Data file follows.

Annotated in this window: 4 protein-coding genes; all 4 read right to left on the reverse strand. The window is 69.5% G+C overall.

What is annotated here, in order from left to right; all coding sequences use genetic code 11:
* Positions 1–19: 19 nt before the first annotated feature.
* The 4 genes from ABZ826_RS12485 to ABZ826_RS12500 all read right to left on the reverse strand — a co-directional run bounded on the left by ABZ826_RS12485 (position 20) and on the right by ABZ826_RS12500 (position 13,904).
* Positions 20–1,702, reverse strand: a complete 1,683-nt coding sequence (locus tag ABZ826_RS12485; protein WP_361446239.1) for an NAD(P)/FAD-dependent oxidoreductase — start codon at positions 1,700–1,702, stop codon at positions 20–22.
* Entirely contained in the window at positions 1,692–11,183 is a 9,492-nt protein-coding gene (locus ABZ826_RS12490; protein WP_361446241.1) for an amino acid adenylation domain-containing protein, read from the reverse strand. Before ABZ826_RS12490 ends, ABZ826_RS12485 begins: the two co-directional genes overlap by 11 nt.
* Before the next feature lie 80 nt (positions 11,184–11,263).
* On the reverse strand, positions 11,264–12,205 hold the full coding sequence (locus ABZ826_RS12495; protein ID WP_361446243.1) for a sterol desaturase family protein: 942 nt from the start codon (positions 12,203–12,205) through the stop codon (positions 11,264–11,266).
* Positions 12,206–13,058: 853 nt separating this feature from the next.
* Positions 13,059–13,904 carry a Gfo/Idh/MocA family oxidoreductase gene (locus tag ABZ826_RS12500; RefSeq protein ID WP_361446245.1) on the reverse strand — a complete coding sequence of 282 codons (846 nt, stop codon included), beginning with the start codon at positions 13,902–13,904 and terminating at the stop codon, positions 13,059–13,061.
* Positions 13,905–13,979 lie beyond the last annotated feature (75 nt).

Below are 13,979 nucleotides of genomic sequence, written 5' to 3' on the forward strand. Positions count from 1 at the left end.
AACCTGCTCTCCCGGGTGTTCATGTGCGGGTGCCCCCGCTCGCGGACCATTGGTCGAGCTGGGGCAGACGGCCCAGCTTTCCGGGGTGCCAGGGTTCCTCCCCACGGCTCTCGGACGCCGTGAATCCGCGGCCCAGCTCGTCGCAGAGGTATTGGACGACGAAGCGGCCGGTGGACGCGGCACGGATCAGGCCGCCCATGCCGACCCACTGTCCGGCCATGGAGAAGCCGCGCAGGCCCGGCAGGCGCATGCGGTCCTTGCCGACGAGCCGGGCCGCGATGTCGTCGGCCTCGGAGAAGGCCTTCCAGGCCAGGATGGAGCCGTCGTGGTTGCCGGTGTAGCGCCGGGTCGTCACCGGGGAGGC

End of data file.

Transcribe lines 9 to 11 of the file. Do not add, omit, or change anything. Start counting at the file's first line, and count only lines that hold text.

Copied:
* Positions 12,206–13,058: 853 nt separating this feature from the next.
* Positions 13,059–13,904 carry a Gfo/Idh/MocA family oxidoreductase gene (locus tag ABZ826_RS12500; RefSeq protein ID WP_361446245.1) on the reverse strand — a complete coding sequence of 282 codons (846 nt, stop codon included), beginning with the start codon at positions 13,902–13,904 and terminating at the stop codon, positions 13,059–13,061.
* Positions 13,905–13,979 lie beyond the last annotated feature (75 nt).